According to Mr. Velasco, head of the RPCAC, many of the small and medium enterprises (SMEs) in the region are having a hard time coping with the impact of the pandemic, with some being forced to close down operations completely. Though PCCI is encouraging SMEs to maximize the loans offered by the government, the needed requirements for application are considerably complex and difficult to complete.
To help provide the basic needs of the vulnerable sectors, PCCI Region 2 took the initiative to distribute food and relief packs for frontliners, transport sector workers, stranded students and drivers, small vendors, and communities not being reached by government aid. On the other hand, they are catering to their network of entrepreneurs through consultancy and knowledge sharing, to help businesses restart and recover from the crisis.
In photos: Initiatives of PCCI for the sectors that were highly affected by the COVID-19 pandemic
As things have begun to settle down and enterprises have slowly reopened with new ways of serving consumers, the business world is gradually moving forward in this redefined reality. This then begs the question, what happens to the region’s competitiveness agenda?
For Region 2, though many things have changed about conducting business and facilitating economic growth, the same cannot be said with regards to their regional goal. According to Mr. Velasco, while the tourism and service sectors were down, one sector continued to operate in spite of the difficult situation. This was the agricultural sector, one of the focus areas of their competitiveness agenda.
In photos: Agricultural sector of Region 2
“[Agriculture] thrived even during the pandemic because we needed to feed the nation. Region 2 is one of the suppliers of food so although [its mobility] was lessened, it was not [as] affected. [Suppliers] still [come] in and go out. They can still do their work and do the trade,” stated the PCCI Regional Governor.
For him, that agriculture is a regional asset gives hope for the region to continue its pursuit of competitiveness. He said, “Most of the businesses located here are related to agriculture. We understand that when the agriculture [sector] thrives, a few months from now, all the sectors and the businesses related to agriculture will also restart. It’s a good standing for Region 2 and we’re so happy for that.”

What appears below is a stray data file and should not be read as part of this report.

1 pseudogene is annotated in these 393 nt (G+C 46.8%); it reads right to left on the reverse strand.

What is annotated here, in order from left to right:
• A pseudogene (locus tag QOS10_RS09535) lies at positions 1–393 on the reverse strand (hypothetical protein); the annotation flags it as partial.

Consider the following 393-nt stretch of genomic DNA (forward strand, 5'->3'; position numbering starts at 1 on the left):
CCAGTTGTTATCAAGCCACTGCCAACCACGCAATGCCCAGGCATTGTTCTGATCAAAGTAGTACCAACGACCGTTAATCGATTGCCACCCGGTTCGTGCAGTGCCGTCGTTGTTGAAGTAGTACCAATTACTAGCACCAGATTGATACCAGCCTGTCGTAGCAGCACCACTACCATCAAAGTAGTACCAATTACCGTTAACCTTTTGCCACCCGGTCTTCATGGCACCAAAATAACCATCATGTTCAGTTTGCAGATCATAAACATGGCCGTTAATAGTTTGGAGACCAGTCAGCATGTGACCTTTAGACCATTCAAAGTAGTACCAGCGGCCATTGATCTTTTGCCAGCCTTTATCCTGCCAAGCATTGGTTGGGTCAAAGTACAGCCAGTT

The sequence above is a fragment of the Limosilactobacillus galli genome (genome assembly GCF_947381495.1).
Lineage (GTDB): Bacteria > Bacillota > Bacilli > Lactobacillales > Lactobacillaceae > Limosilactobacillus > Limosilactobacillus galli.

Indeed, it seems that there may be a stronger reason now for public and private stakeholders to engage with the RPCAC in working towards the regional change agenda, as agriculture has become the ultimate card for bouncing back from the impact of the pandemic.
In photo: Agricultural sector of Region 2
For the same reason, Mr. Velasco shares that his personal mindset moving forward remains optimistic: “[While] we are in lockdown, we had the time to sit down and think of ways on how to improve economic growth and competitiveness. There’s a lot of knowledge and wisdom that we received from different agencies and organizations, from colleagues, to be used to achieve the goals we have for our region. Everyone of us is now gearing towards the kind of unity we were looking for before. I hope the unity of the government and the private [sector] doesn’t break because that is our strength. [From there,] we can capitalize on the agricultural asset of the region and really bounce back from COVID-19.”
It is in this view that both the public and the private sector are now called to redefine their roles in the new normal and to collaborate for the nation’s pursuit of a better future.